“My thought was that she was coming in here all the time to ask for money,” Bradley said.
As it turned out, that was also true. Sanders listed Pomerleau as a potential $1 million donor to Burlington College’s capital campaign in the People’s loan documents.
“(Sanders) had told me a woman was going to give her a million dollars, and I said, ‘Well, if that client of yours gives a million dollars, I’ll match it.’ I’ve given a lot of million dollars throughout the state,” Pomerleau said.
Earlier this year, VTDigger reported that the other $1 million donor, whose pledge is listed as “valid and enforceable” in the People’s loan, was Corinne Bove Maietta, of the Bove’s Restaurant family.
However, in an interview, Maietta denied having signed a pledge agreement with the college, and her accountant said the terms that were discussed differed from how the pledge was represented in the loan.
Maietta’s donation was to be a bequest, or gift upon her death, according to people involved.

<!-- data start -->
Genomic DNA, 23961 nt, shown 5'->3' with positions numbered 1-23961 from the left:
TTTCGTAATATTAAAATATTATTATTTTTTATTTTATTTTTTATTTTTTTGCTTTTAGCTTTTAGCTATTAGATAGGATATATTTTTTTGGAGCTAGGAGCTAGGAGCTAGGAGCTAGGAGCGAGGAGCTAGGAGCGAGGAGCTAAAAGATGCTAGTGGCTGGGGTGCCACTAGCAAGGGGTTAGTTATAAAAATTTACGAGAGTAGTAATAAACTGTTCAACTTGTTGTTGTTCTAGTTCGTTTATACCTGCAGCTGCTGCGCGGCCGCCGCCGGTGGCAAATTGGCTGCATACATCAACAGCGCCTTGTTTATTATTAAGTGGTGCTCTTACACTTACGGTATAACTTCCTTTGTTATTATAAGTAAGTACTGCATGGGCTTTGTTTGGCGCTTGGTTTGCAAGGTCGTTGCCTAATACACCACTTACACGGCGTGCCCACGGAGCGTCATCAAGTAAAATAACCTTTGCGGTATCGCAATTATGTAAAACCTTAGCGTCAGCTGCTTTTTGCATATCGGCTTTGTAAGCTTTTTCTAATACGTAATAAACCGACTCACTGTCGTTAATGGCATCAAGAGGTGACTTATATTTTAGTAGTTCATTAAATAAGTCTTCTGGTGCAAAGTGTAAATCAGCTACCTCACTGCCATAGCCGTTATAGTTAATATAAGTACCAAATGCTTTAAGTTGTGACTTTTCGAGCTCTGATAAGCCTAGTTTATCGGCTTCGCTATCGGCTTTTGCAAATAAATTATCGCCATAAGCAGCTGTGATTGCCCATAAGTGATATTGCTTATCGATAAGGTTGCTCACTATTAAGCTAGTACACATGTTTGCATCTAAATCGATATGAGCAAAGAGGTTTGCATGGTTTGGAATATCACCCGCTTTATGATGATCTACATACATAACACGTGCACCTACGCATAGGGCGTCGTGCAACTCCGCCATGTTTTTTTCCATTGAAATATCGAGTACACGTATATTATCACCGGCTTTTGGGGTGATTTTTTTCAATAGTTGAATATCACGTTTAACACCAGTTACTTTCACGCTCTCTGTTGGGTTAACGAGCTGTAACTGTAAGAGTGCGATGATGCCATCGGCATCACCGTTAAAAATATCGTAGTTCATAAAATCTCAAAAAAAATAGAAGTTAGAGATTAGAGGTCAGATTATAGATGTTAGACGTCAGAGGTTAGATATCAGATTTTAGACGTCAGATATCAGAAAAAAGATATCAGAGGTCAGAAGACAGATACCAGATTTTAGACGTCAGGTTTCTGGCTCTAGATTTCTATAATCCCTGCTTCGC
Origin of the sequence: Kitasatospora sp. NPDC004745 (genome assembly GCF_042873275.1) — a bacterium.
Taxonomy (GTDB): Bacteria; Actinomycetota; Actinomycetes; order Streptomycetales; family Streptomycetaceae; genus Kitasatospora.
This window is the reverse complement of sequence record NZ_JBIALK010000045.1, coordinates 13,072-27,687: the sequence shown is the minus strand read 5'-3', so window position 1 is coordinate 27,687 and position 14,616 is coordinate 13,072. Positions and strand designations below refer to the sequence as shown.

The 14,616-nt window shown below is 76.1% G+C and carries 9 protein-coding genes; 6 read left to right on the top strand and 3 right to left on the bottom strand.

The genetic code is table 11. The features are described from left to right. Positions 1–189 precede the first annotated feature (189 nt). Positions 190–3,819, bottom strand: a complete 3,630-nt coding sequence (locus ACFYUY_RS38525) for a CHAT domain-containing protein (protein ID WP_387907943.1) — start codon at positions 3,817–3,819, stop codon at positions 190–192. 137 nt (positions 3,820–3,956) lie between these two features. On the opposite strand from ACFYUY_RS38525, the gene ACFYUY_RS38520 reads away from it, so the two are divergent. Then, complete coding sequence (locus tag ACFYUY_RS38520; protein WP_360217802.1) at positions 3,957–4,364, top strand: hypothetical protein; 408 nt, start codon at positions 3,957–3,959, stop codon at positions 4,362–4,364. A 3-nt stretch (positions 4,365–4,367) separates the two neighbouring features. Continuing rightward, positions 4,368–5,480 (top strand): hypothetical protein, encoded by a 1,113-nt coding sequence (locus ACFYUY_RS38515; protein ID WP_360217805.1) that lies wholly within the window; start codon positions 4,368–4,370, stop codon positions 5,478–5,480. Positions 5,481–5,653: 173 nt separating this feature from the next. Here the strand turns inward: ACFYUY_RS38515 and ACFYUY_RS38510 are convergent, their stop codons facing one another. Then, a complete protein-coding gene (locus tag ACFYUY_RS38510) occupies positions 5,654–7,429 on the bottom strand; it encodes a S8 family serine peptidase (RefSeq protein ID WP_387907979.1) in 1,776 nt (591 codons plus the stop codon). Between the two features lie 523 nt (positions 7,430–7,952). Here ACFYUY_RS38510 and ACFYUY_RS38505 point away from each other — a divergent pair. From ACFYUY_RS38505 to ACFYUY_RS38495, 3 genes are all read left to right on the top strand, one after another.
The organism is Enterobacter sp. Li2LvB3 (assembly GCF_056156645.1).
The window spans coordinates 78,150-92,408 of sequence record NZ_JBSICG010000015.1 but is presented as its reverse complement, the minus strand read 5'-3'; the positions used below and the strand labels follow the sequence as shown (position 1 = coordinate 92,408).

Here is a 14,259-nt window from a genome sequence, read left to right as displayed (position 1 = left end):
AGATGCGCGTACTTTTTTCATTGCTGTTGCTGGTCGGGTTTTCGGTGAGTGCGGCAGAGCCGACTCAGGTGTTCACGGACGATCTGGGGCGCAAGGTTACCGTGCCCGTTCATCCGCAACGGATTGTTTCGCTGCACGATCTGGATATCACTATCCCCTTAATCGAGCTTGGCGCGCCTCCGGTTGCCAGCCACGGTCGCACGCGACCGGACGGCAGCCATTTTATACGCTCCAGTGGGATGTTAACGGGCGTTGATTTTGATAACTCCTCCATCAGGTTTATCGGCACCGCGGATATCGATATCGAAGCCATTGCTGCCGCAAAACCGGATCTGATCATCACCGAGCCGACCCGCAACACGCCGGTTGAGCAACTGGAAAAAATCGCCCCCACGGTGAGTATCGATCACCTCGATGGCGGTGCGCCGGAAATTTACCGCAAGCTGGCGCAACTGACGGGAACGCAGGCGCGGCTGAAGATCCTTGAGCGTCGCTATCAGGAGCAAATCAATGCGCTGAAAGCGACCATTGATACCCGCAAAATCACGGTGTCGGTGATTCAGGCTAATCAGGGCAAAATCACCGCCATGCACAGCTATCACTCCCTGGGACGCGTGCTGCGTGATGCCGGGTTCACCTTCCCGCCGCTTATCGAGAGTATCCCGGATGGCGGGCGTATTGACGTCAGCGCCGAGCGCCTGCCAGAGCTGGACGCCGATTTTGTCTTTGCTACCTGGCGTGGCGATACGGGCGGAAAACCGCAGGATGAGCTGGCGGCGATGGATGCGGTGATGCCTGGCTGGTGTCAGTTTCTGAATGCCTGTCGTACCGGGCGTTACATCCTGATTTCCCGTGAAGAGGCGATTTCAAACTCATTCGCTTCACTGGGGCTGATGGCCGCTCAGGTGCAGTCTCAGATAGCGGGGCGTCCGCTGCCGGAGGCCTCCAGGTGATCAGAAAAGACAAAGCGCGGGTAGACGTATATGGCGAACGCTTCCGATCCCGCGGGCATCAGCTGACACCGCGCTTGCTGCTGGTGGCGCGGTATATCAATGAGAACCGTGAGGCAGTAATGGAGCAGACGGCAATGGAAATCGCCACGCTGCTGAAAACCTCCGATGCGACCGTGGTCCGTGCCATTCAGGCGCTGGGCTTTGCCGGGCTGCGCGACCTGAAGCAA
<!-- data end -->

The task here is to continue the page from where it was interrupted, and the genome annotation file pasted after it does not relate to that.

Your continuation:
Pomerleau said Sanders and the college never followed up on his $1 million match offer. “It never occurred, and I never bothered to ask her, because I knew if she got it, she’d come get me,” he said.
After that, Pomerleau said, his involvement with the college ended.
In a May 2011 letter to the board of trustees, Sanders wrote, “I have continued to work with another donor who had suggested he would make a million dollar gift but has chosen to assist us in other ways to date.”
Things fall apart
Five months later, in October 2011, Sanders was ousted by the board. In a farewell letter to the board, released to The Burlington Free Press by Sanders family spokesman Jeff Weaver, Jane Sanders makes a final effort to push her development plans for the college.
“While some of you have clearly perceived my entrepreneurial approach and community perspective to be too expansive for our small college, I think it is extremely important that the next president have those broad skills,” Sanders wrote.
Among her recommendations to the board are to “consider developing the lakefront lot to allow for some leased sites on the lower bluff,” which she noted was discussed at the board’s first meeting about the diocese land in March 2010. “I’ve always thought we should plan for that, if only as a fallback,” she wrote.